At an American Federation of Teachers gathering this week Hillary Clinton attacked Indiana Governor and GOP veep aspirant Mike Pence as “one of the most hostile politicians in America when it comes to public education.”

But of course that is now what she meant: she meant that Pence is a supporter of charter schools, which many parents and students see as a lifeline in an era of often-abysmal public schools. What Clinton was saying is that Pence has a history of putting students above teachers' unions. The GOP ought not to let Mrs. Clinton off the hook on this.

The Wall Street Journal explains:

Donald Trump has been vague on education, and his running mate’s efforts to expand school choice in Indiana have been largely overshadowed by the state’s culture wars. So it is nice to see Mrs. Clinton calling attention to Mr. Pence’s strong record of school reform. The Trump campaign ought to be doing the same.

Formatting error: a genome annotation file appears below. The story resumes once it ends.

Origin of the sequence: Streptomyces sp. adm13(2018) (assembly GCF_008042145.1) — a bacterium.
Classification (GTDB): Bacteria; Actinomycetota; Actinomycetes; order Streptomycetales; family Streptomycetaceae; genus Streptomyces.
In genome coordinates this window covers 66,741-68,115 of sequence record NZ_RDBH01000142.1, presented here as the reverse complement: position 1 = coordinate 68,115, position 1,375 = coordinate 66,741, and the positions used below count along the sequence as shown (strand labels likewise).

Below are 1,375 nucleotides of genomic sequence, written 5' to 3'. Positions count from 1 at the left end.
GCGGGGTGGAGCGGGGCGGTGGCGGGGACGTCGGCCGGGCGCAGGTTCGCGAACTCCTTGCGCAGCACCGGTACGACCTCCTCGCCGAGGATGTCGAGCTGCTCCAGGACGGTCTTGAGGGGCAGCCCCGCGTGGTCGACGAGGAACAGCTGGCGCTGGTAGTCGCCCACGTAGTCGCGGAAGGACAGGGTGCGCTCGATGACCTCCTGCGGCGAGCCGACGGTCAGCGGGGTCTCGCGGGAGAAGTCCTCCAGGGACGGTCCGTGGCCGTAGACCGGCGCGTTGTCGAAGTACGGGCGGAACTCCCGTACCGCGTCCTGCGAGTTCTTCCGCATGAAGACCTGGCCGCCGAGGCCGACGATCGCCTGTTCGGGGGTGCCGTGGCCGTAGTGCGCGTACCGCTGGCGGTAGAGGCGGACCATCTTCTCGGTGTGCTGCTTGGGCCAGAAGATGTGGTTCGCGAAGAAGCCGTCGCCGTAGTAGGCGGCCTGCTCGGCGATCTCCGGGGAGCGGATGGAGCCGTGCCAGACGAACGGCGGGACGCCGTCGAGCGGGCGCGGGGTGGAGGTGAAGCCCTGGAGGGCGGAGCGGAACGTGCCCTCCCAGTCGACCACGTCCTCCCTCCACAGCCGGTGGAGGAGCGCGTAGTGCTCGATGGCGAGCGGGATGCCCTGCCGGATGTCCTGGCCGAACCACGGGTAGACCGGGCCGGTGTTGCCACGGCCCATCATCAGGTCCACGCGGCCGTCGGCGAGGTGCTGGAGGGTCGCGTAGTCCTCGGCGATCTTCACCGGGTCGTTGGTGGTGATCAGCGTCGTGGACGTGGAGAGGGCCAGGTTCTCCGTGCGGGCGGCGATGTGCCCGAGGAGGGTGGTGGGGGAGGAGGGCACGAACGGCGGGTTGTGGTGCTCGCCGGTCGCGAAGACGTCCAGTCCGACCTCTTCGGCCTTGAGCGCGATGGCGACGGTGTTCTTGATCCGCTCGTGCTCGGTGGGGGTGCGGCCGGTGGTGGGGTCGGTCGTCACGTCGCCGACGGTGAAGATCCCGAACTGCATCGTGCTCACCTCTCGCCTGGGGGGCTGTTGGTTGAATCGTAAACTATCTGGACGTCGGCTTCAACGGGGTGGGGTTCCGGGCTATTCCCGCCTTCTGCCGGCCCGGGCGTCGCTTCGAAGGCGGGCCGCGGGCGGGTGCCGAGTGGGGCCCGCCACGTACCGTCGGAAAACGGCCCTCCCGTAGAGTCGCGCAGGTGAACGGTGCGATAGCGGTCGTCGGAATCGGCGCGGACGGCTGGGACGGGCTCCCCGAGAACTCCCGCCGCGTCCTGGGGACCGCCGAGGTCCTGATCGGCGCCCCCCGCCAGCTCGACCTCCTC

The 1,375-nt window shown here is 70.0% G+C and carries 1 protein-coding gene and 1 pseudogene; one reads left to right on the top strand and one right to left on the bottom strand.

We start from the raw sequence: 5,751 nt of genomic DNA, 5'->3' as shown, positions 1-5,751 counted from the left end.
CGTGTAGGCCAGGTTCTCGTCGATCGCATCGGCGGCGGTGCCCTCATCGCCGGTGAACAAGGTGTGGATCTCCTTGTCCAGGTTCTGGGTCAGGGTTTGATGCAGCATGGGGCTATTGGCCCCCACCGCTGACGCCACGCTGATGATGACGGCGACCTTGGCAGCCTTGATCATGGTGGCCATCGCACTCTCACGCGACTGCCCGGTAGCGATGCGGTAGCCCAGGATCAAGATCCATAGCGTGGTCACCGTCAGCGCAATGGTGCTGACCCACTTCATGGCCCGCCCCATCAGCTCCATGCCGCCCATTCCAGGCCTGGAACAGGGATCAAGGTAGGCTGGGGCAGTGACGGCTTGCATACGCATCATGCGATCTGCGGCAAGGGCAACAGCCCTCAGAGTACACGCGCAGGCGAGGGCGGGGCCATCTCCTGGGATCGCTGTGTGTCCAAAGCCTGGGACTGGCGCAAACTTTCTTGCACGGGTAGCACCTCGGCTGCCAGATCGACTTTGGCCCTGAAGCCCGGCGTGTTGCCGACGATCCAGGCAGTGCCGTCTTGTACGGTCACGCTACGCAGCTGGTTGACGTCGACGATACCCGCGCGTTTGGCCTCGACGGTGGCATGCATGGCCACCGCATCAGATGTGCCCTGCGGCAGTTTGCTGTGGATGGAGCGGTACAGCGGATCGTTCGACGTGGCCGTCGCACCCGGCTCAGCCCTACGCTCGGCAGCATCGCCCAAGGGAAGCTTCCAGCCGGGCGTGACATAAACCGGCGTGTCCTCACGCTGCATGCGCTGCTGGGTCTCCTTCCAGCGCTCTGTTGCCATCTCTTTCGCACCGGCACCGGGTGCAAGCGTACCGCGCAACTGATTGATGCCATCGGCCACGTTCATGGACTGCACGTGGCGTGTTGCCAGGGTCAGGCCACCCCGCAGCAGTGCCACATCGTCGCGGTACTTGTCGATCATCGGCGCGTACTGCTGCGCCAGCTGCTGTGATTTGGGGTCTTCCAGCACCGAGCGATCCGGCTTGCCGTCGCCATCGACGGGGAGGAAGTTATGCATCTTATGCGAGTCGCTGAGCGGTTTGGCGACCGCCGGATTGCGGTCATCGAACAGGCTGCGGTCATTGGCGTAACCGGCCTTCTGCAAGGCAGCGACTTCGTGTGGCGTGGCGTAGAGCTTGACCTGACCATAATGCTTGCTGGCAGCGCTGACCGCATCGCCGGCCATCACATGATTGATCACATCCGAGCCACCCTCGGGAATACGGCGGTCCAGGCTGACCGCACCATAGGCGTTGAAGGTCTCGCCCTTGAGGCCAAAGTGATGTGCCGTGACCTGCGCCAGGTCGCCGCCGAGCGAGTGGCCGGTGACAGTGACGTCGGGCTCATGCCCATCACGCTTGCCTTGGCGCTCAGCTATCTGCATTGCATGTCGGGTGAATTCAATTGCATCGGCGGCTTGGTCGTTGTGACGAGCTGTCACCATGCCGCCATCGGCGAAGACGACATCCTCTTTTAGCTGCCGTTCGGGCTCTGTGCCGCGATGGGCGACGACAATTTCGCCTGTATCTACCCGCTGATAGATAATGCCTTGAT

. . .

Since 2012, the number of [voucher] recipients has increased 10-fold to 33,000 students, while state funding has swelled to $132 million from $15 million. Nearly 60% of students in the state now qualify for vouchers. Indiana’s voucher program is the fastest-growing and largest in the country.

Mr. Pence has also knocked heads with the state’s liberal Superintendent of Public Instruction Glenda Ritz, who has persistently tried to sabotage charters and vouchers. Last year the Education Department complained that she had incorrectly applied federal law regulating Title I funds for low-income students when she cut funding for charters. After a series of court battles, Mr. Pence pressed the legislature to limit her control over vouchers and charter schools.

These school-reform brawls are a good illustration of Mr. Pence’s record as a fighter. They also show conservative policies can help low- and middle-income families. This is a fight Mr. Trump ought to be picking with Mrs. Clinton.

Read the entire editorial.